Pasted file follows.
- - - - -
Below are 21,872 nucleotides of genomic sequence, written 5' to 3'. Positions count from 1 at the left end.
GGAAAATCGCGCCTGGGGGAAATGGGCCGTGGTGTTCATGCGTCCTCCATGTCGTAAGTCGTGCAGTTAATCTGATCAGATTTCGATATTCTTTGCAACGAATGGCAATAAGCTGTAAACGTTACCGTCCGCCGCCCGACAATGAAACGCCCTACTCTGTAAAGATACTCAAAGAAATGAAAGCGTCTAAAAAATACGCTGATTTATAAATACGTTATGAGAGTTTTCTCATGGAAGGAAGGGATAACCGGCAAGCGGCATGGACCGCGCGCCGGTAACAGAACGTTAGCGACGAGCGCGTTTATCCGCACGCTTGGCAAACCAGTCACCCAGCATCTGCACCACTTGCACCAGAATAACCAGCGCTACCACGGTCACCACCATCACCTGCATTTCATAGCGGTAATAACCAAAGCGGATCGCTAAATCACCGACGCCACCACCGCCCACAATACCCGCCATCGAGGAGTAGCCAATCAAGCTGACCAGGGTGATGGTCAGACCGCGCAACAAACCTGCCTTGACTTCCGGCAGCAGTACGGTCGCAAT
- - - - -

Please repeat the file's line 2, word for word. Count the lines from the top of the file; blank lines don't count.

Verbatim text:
GGAAAATCGCGCCTGGGGGAAATGGGCCGTGGTGTTCATGCGTCCTCCATGTCGTAAGTCGTGCAGTTAATCTGATCAGATTTCGATATTCTTTGCAACGAATGGCAATAAGCTGTAAACGTTACCGTCCGCCGCCCGACAATGAAACGCCCTACTCTGTAAAGATACTCAAAGAAATGAAAGCGTCTAAAAAATACGCTGATTTATAAATACGTTATGAGAGTTTTCTCATGGAAGGAAGGGATAACCGGCAAGCGGCATGGACCGCGCGCCGGTAACAGAACGTTAGCGACGAGCGCGTTTATCCGCACGCTTGGCAAACCAGTCACCCAGCATCTGCACCACTTGCACCAGAATAACCAGCGCTACCACGGTCACCACCATCACCTGCATTTCATAGCGGTAATAACCAAAGCGGATCGCTAAATCACCGACGCCACCACCGCCCACAATACCCGCCATCGAGGAGTAGCCAATCAAGCTGACCAGGGTGATGGTCAGACCGCGCAACAAACCTGCCTTGACTTCCGGCAGCAGTACGGTCGCAAT